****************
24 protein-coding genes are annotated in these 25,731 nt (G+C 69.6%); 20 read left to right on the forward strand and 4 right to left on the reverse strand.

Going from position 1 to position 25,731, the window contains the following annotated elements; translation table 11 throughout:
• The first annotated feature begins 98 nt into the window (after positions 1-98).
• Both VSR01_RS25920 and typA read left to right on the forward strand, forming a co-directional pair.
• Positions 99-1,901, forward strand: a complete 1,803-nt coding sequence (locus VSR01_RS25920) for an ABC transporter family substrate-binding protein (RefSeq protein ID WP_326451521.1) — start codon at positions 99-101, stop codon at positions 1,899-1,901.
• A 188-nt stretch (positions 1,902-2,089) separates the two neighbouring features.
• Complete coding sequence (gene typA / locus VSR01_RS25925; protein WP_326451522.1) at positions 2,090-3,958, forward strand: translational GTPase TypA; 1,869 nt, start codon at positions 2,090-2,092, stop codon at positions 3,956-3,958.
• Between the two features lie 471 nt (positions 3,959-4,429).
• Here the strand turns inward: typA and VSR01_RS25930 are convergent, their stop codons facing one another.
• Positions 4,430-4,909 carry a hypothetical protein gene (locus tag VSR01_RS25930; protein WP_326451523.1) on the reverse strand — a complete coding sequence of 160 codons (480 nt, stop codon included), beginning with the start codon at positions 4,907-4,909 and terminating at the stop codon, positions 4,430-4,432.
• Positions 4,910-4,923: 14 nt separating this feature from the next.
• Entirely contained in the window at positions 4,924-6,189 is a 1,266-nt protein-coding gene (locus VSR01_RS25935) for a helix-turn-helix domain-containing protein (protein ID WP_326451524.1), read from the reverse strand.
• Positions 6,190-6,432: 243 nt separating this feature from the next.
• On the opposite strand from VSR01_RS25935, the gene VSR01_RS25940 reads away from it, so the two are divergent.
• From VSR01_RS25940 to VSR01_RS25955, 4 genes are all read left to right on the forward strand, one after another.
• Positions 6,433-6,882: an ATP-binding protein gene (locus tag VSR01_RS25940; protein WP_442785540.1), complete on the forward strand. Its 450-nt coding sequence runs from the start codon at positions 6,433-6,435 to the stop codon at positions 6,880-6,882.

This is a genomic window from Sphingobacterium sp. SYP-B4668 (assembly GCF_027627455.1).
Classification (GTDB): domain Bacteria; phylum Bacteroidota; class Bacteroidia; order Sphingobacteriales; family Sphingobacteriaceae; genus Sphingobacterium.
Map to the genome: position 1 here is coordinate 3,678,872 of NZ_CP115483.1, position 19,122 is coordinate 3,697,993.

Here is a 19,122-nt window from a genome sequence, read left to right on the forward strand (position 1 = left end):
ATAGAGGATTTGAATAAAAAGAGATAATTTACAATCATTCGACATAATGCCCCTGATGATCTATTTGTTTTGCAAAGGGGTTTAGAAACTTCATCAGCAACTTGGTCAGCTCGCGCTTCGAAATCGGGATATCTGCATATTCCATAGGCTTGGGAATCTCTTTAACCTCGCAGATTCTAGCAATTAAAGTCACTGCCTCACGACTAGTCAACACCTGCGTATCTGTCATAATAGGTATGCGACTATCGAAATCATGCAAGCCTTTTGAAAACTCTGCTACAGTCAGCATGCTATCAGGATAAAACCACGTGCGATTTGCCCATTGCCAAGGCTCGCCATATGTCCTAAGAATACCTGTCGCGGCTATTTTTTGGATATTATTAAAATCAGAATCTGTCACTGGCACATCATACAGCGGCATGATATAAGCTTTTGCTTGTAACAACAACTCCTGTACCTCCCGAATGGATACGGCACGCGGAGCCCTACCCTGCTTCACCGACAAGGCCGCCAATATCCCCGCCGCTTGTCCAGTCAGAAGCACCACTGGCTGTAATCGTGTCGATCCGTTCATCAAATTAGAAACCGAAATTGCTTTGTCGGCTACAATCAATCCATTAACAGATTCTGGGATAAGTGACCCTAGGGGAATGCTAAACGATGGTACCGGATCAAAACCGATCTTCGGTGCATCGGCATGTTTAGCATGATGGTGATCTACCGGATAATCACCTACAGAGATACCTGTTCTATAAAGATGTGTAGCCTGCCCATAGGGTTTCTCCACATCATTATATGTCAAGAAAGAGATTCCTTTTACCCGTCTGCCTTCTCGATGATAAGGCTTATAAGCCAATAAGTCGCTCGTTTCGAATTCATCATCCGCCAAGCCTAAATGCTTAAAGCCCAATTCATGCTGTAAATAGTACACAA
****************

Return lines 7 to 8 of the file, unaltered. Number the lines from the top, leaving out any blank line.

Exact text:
• Complete coding sequence (gene typA / locus VSR01_RS25925; protein WP_326451522.1) at positions 2,090-3,958, forward strand: translational GTPase TypA; 1,869 nt, start codon at positions 2,090-2,092, stop codon at positions 3,956-3,958.
• Between the two features lie 471 nt (positions 3,959-4,429).